• Waveform memory support to store waveform information for further iterations
  • Modulation change (mimic Doppler radar and other obstacles, for instances)
  • Branching and looping while generating waveforms

The ability can also be extended by manufacturers who can add or improve certain features. Tabor has implemented the following features in its Proteus series:

  • Dual- or quad-channel 16-bit configuration (AWG, AWT)
  • Integrated NCO for digital upconverting to microwave frequencies
  • Real-time data streaming to FPGA
  • Up to 16 GS waveform memory
  • 9 GHz bandwidth

Available in PXIe module, desktop, or benchtop platforms, the Proteus AWT series aids in a range of wireless communications applications by providing modulated signals for stress-testing and iterative product designing. The entire series is available in dual, four, eight, and twelve channel 9 GS/s 16-bit configurations.

Using AWTs to Simplify Satellite Payload Testing

Wideband, Microwave, Arbitrary Waveform Transceivers for Satellite Payload Testing

The significance of arbitrary waveform transceivers in satellite payload testing comes from the fact that operators prefer to generate wideband, microwave carriers to test their transponders while also using the system as an RF receiver to measure the performance of the payload receiver. This is because detecting metrics like signal-to-noise ratio (SNR) and spurious-free dynamic range (SFDR) can be challenging, especially when the satellite frequencies are too wide for routine single-application simulators.

AWTs can act as the two-way systems that such testing needs, delivering arbitrary signals while also receiving RF signals to measure the response. In applications like this, AWT’s different modes of operation help extensively. For instance, the numerically-controlled oscillator (NCO) mode creates the output in a sinusoidal form for easier interpretation using regular equipment. Most AWTs have several modes such as direct, IQ, and streaming, further extending their range in testing applications.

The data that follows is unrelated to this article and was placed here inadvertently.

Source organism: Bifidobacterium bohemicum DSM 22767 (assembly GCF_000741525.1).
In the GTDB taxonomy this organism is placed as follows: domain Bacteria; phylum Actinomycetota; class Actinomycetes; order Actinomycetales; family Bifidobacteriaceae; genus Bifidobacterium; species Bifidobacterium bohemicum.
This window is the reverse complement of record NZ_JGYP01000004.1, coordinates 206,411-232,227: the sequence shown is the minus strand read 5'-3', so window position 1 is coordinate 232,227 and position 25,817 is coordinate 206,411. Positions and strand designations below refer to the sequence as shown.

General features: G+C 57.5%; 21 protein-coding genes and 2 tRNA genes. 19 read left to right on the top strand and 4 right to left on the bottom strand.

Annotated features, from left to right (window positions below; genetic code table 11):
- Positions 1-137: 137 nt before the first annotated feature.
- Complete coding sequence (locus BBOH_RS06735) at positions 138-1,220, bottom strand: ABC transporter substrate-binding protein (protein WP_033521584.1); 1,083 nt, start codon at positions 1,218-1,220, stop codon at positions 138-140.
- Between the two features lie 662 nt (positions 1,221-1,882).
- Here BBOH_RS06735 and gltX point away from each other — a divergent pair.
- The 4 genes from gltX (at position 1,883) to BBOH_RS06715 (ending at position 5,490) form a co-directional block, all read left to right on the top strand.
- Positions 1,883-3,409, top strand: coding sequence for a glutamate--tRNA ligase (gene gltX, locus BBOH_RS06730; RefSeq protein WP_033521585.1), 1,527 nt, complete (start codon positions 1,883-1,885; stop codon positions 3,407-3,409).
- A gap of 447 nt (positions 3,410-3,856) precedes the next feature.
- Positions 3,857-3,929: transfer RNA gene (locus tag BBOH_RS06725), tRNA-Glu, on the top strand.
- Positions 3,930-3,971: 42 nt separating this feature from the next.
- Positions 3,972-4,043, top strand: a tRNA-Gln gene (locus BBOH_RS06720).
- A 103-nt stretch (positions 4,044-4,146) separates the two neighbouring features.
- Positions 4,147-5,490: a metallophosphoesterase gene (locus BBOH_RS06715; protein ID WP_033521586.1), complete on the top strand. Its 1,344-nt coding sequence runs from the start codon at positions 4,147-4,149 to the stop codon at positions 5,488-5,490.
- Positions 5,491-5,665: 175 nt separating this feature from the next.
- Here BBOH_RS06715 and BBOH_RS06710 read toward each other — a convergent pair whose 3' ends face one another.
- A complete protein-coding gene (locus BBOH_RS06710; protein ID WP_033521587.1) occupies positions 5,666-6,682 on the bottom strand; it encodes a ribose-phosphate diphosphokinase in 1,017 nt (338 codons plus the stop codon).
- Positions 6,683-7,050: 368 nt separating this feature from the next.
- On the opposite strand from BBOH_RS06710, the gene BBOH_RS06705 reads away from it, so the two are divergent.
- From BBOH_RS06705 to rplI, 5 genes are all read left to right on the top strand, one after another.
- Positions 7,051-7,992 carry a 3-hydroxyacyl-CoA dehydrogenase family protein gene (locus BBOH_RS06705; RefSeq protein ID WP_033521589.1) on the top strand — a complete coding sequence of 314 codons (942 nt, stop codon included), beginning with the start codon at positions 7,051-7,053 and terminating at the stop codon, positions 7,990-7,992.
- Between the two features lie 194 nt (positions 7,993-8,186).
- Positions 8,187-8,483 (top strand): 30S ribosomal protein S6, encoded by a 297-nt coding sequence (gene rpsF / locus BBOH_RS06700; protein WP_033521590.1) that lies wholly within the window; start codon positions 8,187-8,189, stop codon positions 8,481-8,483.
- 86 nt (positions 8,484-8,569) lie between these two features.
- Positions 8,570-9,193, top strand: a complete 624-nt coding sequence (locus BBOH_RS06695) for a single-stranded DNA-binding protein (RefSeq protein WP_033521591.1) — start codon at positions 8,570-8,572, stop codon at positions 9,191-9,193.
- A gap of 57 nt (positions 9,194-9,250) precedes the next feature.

Arbitrary waveform generators are already in wide use in the wireless communications industry to support the eclectic needs of technological development. Yet it is hybrid equipment like arbitrary waveform transceivers that are hogging the limelight thanks to their cost-effective mechanism to both generate and receive waveforms across applications such as radar, 6G, Wi-Fi, and Internet of Things.

With the reduction in the global digital divide, the need for safer and cheaper wireless technologies rises. And so does the need to test them before there are commercialized. It is manufacturers like Tabor Electronics that is leading the campaign as a testing and troubleshooting equipment manufacturer, providing design engineers the tools that they need to imitate real-world environments and produce real-time, fast-moving signals.